Construction of the Thaden School on a 30-acre campus in downtown Bentonville is underway, and the new private secondary school will host a groundbreaking ceremony Friday (Nov. 3) at 8:30 a.m.
The Walton Family Foundation-backed school is located in the Market District on property formerly home to the Benton County Fair for nearly 80 years.
The first phase of construction is scheduled for completion in 2018, with the rest to follow by 2020, according to a press release from the school, which opened this fall in temporary classrooms and offices on the site.
It opened with students in grades 7 and 9, and the school’s plan is to grow the student population incrementally, with a goal of reaching 420 students in grades 6-12 by 2020.
There are now 26 seventh-graders and 20 ninth-graders on campus, said communications manager Sonia Faciszewski. Applications are now being accepted for the 2018 school year for grades 7-10.
The design of the new campus was funded by the Walton Foundation, because Thaden School was selected to be part of its Design Excellence Program, which promotes high standards of design in the development of future public buildings and spaces in Benton and Washington counties.
Architects on the project are Eskew+Dumez+Ripple of New Orleans and Marlon Blackwell Architects of Fayetteville. Andropogon of Philadelphia is leading design of the campus landscape.
The design focuses on indoor-outdoor elements, with the intention of creating “a varied and innovative learning environment,” according to the school. “Many classrooms and work areas open into adjacent outdoor areas, and a variety of porches, pavilions and breezeways further extend the open-air feeling of the school.”
Environmental sustainability was also emphasized, according to the release. “The buildings and landscape features have been designed in ways that will give students hands-on opportunities to minimize their environmental impact. Reclaimed materials and structures will also be integrated into the fabric of the school, beginning with the historic home of Louise Thaden.”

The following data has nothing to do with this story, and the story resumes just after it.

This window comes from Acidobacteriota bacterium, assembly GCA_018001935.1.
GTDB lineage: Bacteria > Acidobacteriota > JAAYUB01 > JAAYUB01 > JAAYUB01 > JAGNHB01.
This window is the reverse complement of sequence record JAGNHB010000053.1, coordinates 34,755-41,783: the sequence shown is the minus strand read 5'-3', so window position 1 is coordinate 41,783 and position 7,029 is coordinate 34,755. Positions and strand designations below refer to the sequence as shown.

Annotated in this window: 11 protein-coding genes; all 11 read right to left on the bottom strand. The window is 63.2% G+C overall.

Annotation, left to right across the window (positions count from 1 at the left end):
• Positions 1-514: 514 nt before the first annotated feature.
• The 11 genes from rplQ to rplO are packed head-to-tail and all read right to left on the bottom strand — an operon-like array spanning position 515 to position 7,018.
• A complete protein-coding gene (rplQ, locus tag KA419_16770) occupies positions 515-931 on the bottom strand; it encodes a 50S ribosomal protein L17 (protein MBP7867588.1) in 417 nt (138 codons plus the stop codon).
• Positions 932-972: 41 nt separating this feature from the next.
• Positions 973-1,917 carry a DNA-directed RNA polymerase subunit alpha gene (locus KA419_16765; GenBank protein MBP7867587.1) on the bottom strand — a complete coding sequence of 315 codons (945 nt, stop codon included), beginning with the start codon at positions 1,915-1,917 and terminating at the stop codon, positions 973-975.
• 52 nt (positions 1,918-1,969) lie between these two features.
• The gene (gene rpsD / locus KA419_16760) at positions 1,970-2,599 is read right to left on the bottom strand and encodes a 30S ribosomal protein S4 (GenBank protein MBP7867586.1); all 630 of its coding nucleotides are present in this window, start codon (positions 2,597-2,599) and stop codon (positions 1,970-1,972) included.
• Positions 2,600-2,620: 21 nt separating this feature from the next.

A home where the school’s namesake once lived will be relocated to the property and is now in storage, Faciszewski said.
Thaden was a Bentonville native who died in 1979 at the age of 74 and was one of the “greatest aviators of her time,” according to the release.
She was the first woman to win the Bendix trophy, the first female pilot licensed in Ohio and the fourth woman in the U.S. to earn a transport pilot rating. She is the only female to simultaneously hold records for speed, altitude and endurance in an airplane. Her achievements earned her a place in the Smithsonian National Air Space Museum, and she was inducted in the National Aviation Hall of Fame in 1999.
Her home used to be located on Central Avenue in downtown Bentonville and was donated by the Scott family to the school.
The land for the school’s campus was donated by Wal-Mart Stores. Before it was the Benton County fairgrounds, the site served as the campus for three different educational institutions, including Bentonville High School when Thaden was a student there.
Speakers at the Thaden School groundbreaking ceremony will include Karen Minkel, director of the Walton Foundation’s Home Region Program and chair of the Thaden School Board of Directors; Monte Harris, a Bentonville resident and area historian; and Clayton Marsh, founding head of Thaden School.
Marsh previously told Talk Business & Politics the Walton Foundation completed a feasibility study in recent years that looked at gaps in the NWA’s educational system, and an additional private school choice was deemed a priority. He said the feasibility study showed roughly 68% of residents in Bentonville and the region at large were in favor of another private school option.
The school plans to have an average class size of 15 students and 60 students per grade. Its stated mission is “to provide a balanced and challenging education that ignites in its students a passion for discovery and learning; prepares them to succeed in college; and inspires them to lead lives of integrity, purpose and responsible global citizenship.
“Thaden will offer a highly integrated curriculum; programs for civic engagement; creative and performing arts; athletics; and an innovative and sustainable campus with indoor and outdoor teaching spaces,” according to the school.
The school features a “rigorous” curriculum that balances sciences and humanities, Marsh said.
Its three educational specialty programs fall under wheels, reels and meals — or bicycling, film and culinary — although the school said it integrates multiple fields of study and has an emphasis on community engagement.
Outside of their academic coursework, Thaden students will have opportunities to develop as leaders, volunteers and contributors to the life and spirit of the greater community, Marsh said.
The cost to attend ranges from $500 to $24,800 annually depending on a family’s ability to pay. Households making less than $80,000 annually are charged $500, according to the Thaden School website. Many of the school’s expenses are subsidized through philanthropic contributions with partners including the Walton Foundation.
The school’s leadership has said diversity is key to the establishment of a thriving school and has worked with organizations including the Cisneros Center, which works with Hispanic and Marshallese families, to raise awareness about what Thaden has to offer.